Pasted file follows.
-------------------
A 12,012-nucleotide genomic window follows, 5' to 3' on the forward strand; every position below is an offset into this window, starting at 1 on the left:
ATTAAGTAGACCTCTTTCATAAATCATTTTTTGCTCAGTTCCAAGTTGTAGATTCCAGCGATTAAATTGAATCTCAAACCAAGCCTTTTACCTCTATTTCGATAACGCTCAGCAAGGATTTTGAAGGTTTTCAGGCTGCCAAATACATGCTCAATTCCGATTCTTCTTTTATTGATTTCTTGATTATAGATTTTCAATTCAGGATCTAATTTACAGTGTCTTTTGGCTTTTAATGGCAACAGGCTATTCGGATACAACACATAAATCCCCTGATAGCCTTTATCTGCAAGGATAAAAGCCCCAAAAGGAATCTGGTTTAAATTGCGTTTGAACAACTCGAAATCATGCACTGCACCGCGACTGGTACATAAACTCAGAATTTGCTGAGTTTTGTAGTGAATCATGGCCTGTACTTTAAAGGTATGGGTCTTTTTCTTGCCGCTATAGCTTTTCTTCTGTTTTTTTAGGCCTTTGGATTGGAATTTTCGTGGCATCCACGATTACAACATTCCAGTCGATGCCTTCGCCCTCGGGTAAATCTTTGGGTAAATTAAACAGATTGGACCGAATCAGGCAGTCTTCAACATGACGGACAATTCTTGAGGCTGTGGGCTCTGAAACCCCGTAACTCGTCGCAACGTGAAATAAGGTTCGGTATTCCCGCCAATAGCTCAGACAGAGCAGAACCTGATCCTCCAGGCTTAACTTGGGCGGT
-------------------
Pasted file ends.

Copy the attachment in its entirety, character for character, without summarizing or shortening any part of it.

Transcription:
A 12,012-nucleotide genomic window follows, 5' to 3' on the forward strand; every position below is an offset into this window, starting at 1 on the left:
ATTAAGTAGACCTCTTTCATAAATCATTTTTTGCTCAGTTCCAAGTTGTAGATTCCAGCGATTAAATTGAATCTCAAACCAAGCCTTTTACCTCTATTTCGATAACGCTCAGCAAGGATTTTGAAGGTTTTCAGGCTGCCAAATACATGCTCAATTCCGATTCTTCTTTTATTGATTTCTTGATTATAGATTTTCAATTCAGGATCTAATTTACAGTGTCTTTTGGCTTTTAATGGCAACAGGCTATTCGGATACAACACATAAATCCCCTGATAGCCTTTATCTGCAAGGATAAAAGCCCCAAAAGGAATCTGGTTTAAATTGCGTTTGAACAACTCGAAATCATGCACTGCACCGCGACTGGTACATAAACTCAGAATTTGCTGAGTTTTGTAGTGAATCATGGCCTGTACTTTAAAGGTATGGGTCTTTTTCTTGCCGCTATAGCTTTTCTTCTGTTTTTTTAGGCCTTTGGATTGGAATTTTCGTGGCATCCACGATTACAACATTCCAGTCGATGCCTTCGCCCTCGGGTAAATCTTTGGGTAAATTAAACAGATTGGACCGAATCAGGCAGTCTTCAACATGACGGACAATTCTTGAGGCTGTGGGCTCTGAAACCCCGTAACTCGTCGCAACGTGAAATAAGGTTCGGTATTCCCGCCAATAGCTCAGACAGAGCAGAACCTGATCCTCCAGGCTTAACTTGGGCGGT